History of Neurology: Jean L'hermitte (1877 - 1959) was born in Mont-Saint-Père, studied in Paris and graduated in medicine in 1907. He specialised in neurology and became Chef-de-clinique (resident) for nervous diseases in 1908, Chef de laboratoire in 1910, and professeur agrégé for psychiatry1922. He later became Médecin des Hôpitaux at the "Hospice Paul Brousse", head of the foundation "Dejerine", and clinical director at the Salpêtrière Hospital.

Sunday, 25 September 2011

Pseudo sixth nerve palsies

Level 1: We had a very engaging grand round from our neuro-ophthalmologist, Nadeem Ali, on Thursday.  He presented a case of convergence spasm. This reminded me of a case I saw when I was a trainee when I made an incorrect diagnosis of bilateral 6th nerve palsies, when the patient actually had convergence spasms.

The clue to this diagnosis is that when the try and ask the patient to abduct the eye they can't and the eye movements are associated with a rather bizarre jerky nystagmus; the nystagmus is not regular and the jerks occur at a lower frequency. The clue to the diagnosis is that the pupils are noted to constrict and the vision for distant objects will blur. Convergence spasms occurs as a result of the activation of the accommodation or triple reflex; (1) adduction of the eyes (medial recti), constriction of the pupil (constrictor pupillae)  and accommodation (ciliary muscle). As a result of the accommodation reflex the visual acuity for distant objects changes, i.e. in abduction the patient develops a myopia and needs a concave lens (negative dioptres) to correct the vision.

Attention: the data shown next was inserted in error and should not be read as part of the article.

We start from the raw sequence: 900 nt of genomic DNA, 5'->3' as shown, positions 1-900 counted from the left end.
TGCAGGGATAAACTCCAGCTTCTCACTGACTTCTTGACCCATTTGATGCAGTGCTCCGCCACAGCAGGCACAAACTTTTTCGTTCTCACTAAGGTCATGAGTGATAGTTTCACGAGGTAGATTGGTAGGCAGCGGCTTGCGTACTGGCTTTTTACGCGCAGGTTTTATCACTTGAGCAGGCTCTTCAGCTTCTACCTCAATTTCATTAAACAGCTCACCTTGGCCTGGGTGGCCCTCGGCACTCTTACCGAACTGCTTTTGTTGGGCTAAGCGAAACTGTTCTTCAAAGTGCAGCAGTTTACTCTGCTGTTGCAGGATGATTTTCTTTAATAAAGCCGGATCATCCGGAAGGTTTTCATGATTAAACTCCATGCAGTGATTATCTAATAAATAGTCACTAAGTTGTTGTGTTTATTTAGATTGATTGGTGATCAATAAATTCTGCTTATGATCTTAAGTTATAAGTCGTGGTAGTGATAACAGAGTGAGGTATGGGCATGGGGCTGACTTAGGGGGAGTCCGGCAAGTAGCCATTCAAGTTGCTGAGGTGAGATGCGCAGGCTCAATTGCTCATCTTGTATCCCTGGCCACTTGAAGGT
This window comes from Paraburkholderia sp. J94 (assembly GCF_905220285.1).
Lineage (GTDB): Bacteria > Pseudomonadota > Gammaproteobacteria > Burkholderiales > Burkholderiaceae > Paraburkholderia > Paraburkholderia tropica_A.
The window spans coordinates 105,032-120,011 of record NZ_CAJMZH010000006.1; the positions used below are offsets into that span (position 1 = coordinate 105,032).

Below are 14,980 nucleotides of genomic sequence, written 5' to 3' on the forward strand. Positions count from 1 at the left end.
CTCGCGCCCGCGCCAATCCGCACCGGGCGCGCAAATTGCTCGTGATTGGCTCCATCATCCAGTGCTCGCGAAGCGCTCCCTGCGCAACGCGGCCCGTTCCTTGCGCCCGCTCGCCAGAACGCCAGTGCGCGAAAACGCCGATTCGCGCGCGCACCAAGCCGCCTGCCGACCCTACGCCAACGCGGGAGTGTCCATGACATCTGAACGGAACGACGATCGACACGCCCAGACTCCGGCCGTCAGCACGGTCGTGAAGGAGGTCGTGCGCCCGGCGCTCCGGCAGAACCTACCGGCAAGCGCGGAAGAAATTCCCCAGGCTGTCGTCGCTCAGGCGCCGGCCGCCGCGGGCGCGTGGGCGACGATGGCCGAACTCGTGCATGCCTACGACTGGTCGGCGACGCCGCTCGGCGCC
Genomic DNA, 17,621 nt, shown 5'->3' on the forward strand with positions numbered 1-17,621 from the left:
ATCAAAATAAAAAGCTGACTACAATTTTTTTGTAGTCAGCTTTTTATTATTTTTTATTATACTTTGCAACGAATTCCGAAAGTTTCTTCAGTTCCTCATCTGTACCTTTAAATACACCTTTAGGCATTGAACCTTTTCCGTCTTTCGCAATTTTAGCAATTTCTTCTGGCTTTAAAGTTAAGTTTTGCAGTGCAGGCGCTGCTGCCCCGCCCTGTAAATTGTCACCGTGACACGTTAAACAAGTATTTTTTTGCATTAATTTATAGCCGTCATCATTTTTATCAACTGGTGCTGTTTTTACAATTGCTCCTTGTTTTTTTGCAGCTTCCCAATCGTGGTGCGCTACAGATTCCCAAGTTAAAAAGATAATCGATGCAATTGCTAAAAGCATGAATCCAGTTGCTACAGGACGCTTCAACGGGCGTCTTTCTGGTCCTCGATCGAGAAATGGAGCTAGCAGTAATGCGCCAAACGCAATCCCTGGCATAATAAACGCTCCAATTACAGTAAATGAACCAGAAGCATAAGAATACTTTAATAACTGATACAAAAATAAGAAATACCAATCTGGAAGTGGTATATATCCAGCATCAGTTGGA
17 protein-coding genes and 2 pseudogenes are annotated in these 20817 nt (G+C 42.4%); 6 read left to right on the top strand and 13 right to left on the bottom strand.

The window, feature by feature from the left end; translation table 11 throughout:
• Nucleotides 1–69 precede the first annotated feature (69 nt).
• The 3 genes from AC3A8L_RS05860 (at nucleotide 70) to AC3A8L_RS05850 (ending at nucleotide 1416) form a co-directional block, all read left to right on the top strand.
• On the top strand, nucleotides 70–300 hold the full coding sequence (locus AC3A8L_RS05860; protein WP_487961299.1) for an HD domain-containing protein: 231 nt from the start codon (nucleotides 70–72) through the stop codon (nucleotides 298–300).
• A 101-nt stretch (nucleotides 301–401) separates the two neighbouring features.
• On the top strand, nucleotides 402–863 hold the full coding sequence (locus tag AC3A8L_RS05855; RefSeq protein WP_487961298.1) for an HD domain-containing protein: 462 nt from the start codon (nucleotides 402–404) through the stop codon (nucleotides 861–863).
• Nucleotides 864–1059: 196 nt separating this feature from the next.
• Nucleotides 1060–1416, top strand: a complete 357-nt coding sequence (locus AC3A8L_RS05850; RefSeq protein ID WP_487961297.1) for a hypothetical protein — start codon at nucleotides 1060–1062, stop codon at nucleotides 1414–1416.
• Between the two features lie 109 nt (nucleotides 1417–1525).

Although convergence spasms is usually not due to "organic disease" and work-up is negative (Sarkies and Sanders, 1985), its response to botox has led some to consider it a form of dystonia (Kaczmarek, 2009). However, convergence spasms can be associated with organic pathology (Guiloff et al., 1980), for example trauma, multiple sclerosis and other brainstem pathology.

Please don't assume that convergence spasms is due to "hysteria" or is "functional", this is what is printed in most text books.

Friday, 23 September 2011

Taste perception

Level 3Chen et al. A gustotopic map of taste qualities in the mammalian brain. Science. 2011 Sep 2;333(6047):1262-6.